This remarkable highly decorative walrus ivory drum handle, with an intricate design of lines, “teethed” lines and compassed circles, might be early Punuk somewhere between 800 and 1000 AD. Indicative is the sporadic use of the Y-figure which starts appearing in the Punuk culture.  This drum handle’s is said to have been found at the Old Village near Kialegak – Kiyalighaq or Kialighaq  – on the south-eastern point of Sivuqaq (St Lawrence Island) relatively near to the Punuk Islands. The Old Village has been an important archaeological site of Old Bering Sea and Punuk artefacts.
There is a long history of drumming in the Arctic. Drums, for example, were being used by the Old Bering Sea (500-1200 AD) and Birnirk (800-1300 AD) cultures but apparently absent in the Ipiutak (200-800 AD).  But drums gained prominence in the Punuk culture and was well established in the Thule culture. 
Drums, in archaeological and ethnographic records, have been intimately connected with shamanism.  As the drums, and in many cases also drum handles, were made of wood, the survival of drums is relatively scarce. If we build on extensive ethnographic records about contemporary Bering Strait, we could assume that this drum handle was owned by an aŋatquq (spiritual leaders). Like the drum themselves, any detailed discussions about Punuk aŋatquq (spiritual leaders) and drumming is sporadic. On more recent Inupiat belongings, like the one on an arrow straightener, there are engravings of aŋatquq transforming into a non-human being.  With colonialization, in the shape of Christianity, drumming became associated with the devil.
An almost identical object to this example is housed in the National Museum of Scotland: [NMS] A.1993/127 
Peter Loovers, February 2022
 Allen Wardwell, Ancient Eskimo Ivories of the Bering Strait, (New York : Published by Hudson Hills Press in association with the American Federation of Arts, 1986), p. 96.
 Crowell, Aron L. and Estelle Oozevaseuk. 2006. The St. Lawrence Island Famine and Epidemic, 1879-80: A Yupik Narrative in Cultural and Historical Context. Arctic Anthropology, 43(1): pp. 1-19. p. 6, 8.
 Helge Larsen, ‘The Position of Ipiutak in Eskimo Culture’, American Antiquity, 20(1954), pp. 74-79, (p. 75); see also for OBS, Owen K. Mason, The Old Bering Sea Florescence about Bering Strait, in The Oxford Handbook of Prehistoric Arctic, ed. by Max Friesen and Owen K. Mason, (New York: Oxford University Press, 2016), pp. 417-442, (p. 432); also Henry B. Collins, Jnr, Archaeology of St. Lawrence Island, Alaska. Smithsonian Miscellaneous Collections, 96(1). (Washington D.C.: Smithsonian Institution, 1937). P. 239; for Birnirk, see James Ford, Eskimo Prehistory in the Vicinity of Point Barrow), Anthropological Papers of The American Museum of Natural History, 47(1), (New York: The American Museum of Natural History, 1959)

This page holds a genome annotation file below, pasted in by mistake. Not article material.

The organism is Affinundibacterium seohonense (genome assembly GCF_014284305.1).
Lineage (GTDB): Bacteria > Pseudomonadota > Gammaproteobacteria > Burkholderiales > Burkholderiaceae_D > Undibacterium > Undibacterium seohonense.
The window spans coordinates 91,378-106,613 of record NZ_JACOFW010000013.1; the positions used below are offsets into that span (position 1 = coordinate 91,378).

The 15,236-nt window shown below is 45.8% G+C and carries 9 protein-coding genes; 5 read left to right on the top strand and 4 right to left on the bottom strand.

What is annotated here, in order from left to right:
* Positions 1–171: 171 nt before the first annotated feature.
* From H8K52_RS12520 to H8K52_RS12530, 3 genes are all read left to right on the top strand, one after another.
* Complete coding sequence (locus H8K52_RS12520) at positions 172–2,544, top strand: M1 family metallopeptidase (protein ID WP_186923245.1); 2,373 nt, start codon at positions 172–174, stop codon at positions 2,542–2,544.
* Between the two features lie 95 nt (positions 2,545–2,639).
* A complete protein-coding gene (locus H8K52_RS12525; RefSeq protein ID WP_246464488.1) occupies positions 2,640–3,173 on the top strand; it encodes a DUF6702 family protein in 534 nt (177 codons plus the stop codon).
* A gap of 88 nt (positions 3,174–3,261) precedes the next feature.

For Punuk, see Owen K. Mason, Thule Origins in the Old Bering Sea Culture: The Interrelationship of Punuk and Birnirk Cultures, in The Oxford Handbook of Prehistoric Arctic, ed. by Max Friesen and Owen K. Mason, (New York: Oxford University Press, 2016), pp. 489-512 (p. 493); for Thule, see Peter Whitridge, ‘Classic Thule’ [Classic Precontact Inuit], in The Oxford Handbook of Prehistoric Arctic, ed. by Max Friesen and Owen K. Mason, (New York: Oxford University Press, 2016), pp. 827-850
 Feng Qu, p.77.
 See Amber Lincoln and Jan Peter Laurens Loovers, Relations with Animals in the Circumpolar North, in Arctic: culture and climate, ed. by Amber Lincoln, Jago Cooper, and Jan Peter Laurens Loovers (London: Thames & Hudson in collaboration with The British Museum, 2020), pp. 44-77, (p. 64).
Purchased by the Sainsbury Centre, University of East Anglia from Anthony Plowright on the advice of Robert Sainsbury in 1994 out of funds provided by the Robert and Lisa Sainsbury Charitable Trust.
Title/Description: Drum Handle
Object Type: Implement
Materials: Walrus ivory
Measurements: h. 140 mm
Accession Number: 1106
Historic Period: Early centuries AD
Credit Line: Purchased with support from the Robert and Lisa Sainsbury Charitable Trust, 1994